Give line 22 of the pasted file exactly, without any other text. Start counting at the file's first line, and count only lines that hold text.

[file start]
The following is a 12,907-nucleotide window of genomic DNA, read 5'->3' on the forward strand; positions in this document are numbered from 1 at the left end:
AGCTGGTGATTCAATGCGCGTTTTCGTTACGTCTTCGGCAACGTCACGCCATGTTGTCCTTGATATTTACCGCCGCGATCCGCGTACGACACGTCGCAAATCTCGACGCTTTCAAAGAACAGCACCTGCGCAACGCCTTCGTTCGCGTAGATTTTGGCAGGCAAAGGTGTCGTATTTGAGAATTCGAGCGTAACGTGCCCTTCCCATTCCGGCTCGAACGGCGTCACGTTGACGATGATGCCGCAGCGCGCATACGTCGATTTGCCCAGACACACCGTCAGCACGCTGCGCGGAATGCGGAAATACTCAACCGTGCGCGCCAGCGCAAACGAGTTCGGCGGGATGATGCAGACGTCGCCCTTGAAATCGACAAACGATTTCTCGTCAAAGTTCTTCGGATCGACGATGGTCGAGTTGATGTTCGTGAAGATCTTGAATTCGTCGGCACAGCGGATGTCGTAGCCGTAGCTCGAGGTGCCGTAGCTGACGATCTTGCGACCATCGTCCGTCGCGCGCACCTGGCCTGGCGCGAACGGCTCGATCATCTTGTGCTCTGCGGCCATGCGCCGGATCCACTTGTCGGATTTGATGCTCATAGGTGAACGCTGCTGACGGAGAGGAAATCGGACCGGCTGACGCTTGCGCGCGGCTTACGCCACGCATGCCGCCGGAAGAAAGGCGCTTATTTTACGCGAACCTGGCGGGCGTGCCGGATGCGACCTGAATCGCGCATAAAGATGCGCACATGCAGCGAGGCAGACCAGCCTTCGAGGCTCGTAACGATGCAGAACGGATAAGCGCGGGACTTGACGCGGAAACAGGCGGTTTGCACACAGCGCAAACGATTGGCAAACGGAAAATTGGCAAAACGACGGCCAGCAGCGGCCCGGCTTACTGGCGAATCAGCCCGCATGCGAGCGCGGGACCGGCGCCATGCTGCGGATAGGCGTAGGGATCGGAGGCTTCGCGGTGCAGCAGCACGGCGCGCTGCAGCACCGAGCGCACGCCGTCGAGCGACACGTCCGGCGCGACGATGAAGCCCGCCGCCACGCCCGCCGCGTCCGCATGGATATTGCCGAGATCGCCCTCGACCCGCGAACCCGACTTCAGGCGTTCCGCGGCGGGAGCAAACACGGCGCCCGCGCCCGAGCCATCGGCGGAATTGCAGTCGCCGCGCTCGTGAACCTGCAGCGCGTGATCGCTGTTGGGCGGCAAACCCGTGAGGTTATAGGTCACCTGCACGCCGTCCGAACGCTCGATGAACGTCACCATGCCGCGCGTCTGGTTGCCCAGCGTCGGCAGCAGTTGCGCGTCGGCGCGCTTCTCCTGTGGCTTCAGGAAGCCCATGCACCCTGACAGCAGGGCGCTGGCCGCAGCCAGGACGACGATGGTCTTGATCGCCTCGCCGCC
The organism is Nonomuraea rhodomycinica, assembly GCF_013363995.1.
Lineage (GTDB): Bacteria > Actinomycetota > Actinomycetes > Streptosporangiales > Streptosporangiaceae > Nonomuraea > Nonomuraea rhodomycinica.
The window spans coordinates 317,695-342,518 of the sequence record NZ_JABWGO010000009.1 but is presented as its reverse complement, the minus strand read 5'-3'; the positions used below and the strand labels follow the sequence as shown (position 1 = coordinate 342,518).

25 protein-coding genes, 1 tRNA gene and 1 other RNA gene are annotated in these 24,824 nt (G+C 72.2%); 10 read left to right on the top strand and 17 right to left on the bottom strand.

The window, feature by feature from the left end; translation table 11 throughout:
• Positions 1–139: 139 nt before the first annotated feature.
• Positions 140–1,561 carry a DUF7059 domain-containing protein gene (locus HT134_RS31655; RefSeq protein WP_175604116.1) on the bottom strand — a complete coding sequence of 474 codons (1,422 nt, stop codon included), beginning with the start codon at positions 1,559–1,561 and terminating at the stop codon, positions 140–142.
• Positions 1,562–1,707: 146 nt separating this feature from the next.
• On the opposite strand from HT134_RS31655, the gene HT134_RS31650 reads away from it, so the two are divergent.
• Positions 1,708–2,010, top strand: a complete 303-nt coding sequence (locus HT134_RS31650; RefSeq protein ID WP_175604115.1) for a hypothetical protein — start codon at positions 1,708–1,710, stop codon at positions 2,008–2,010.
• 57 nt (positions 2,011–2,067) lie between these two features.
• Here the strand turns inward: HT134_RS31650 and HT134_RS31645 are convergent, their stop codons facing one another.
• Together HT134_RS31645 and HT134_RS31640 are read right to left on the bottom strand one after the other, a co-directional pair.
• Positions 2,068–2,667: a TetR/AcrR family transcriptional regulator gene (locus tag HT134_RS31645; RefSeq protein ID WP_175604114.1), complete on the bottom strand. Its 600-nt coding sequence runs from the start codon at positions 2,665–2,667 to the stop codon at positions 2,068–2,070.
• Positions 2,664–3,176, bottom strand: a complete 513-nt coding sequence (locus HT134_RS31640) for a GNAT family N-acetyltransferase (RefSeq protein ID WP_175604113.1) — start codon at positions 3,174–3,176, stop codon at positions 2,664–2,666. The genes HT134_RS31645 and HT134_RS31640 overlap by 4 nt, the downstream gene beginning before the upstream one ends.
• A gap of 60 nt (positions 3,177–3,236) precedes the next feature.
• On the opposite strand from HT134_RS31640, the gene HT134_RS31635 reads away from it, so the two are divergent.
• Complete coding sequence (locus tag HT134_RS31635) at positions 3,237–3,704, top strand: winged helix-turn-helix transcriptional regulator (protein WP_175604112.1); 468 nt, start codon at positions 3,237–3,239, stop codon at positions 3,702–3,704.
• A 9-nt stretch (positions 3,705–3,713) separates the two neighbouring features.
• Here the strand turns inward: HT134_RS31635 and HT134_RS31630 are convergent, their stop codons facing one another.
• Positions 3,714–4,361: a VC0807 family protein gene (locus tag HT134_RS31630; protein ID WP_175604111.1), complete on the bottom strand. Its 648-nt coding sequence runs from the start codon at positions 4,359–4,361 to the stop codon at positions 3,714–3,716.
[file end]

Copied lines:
• Here the strand turns inward: HT134_RS31635 and HT134_RS31630 are convergent, their stop codons facing one another.